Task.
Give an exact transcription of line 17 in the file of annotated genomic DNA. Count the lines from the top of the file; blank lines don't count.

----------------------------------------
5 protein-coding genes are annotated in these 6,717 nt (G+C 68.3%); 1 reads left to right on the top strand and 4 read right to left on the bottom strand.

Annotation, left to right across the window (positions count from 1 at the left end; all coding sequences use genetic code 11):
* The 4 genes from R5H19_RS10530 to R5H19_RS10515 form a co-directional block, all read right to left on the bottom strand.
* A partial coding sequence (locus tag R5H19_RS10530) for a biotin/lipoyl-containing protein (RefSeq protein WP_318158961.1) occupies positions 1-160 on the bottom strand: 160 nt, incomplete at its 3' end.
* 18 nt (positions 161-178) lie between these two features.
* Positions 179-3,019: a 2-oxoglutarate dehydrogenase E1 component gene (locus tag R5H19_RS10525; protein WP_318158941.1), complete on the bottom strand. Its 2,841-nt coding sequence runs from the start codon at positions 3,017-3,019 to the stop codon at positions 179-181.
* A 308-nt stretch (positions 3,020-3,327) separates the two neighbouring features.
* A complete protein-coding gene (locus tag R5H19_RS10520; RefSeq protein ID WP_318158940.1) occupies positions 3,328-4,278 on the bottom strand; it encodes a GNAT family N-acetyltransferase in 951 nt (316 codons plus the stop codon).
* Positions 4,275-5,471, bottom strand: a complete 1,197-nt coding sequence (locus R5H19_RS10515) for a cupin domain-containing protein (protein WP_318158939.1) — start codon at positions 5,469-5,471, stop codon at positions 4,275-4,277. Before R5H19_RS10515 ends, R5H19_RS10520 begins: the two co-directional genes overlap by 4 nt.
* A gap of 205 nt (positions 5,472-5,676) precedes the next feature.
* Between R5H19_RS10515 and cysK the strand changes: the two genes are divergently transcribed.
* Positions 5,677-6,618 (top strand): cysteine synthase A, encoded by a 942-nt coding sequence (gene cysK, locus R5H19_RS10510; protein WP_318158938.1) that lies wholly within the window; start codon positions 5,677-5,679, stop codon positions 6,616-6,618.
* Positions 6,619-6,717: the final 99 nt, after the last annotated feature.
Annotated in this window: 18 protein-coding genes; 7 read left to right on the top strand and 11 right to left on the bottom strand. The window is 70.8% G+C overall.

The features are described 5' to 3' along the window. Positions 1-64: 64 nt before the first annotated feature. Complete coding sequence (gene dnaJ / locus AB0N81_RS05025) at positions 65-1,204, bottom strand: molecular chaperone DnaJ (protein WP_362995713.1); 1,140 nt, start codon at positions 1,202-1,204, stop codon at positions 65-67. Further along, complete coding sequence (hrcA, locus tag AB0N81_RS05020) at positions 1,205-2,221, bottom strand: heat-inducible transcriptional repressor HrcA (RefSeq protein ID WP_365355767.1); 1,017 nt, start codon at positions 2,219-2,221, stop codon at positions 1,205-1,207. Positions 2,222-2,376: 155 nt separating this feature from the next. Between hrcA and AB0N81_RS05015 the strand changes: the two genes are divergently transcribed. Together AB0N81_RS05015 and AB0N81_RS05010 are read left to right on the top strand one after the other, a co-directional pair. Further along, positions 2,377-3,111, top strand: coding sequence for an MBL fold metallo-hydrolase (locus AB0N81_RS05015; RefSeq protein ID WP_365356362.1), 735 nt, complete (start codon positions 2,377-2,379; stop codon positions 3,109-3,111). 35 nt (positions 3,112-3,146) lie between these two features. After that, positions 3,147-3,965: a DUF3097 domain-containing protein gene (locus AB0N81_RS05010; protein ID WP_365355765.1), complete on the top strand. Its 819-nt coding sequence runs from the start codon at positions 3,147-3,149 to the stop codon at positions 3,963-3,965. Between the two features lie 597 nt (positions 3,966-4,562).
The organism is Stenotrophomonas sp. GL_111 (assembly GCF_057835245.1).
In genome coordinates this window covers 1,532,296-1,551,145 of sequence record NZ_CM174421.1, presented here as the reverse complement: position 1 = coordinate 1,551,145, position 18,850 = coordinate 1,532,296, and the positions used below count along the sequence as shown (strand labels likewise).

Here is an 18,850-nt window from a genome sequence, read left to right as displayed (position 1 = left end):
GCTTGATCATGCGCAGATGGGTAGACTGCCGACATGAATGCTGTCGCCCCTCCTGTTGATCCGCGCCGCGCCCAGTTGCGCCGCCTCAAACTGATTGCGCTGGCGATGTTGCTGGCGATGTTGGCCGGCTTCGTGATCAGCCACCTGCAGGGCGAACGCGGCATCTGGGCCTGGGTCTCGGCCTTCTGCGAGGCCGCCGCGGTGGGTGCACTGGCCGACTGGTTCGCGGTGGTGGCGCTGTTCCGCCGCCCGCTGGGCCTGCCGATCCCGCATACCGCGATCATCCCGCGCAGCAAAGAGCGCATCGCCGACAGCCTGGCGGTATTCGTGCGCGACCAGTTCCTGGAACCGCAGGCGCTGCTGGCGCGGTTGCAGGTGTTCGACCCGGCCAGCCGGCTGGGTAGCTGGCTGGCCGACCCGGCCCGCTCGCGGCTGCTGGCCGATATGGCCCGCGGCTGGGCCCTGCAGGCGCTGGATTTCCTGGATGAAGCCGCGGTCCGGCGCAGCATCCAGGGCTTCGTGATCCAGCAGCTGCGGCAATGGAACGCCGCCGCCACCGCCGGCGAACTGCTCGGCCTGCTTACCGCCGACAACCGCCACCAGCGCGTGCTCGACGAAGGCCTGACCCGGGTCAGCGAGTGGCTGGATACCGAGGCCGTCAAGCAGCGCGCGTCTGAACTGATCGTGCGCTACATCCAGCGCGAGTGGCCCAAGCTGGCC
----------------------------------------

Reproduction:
In genome coordinates this window covers 1,532,296-1,551,145 of sequence record NZ_CM174421.1, presented here as the reverse complement: position 1 = coordinate 1,551,145, position 18,850 = coordinate 1,532,296, and the positions used below count along the sequence as shown (strand labels likewise).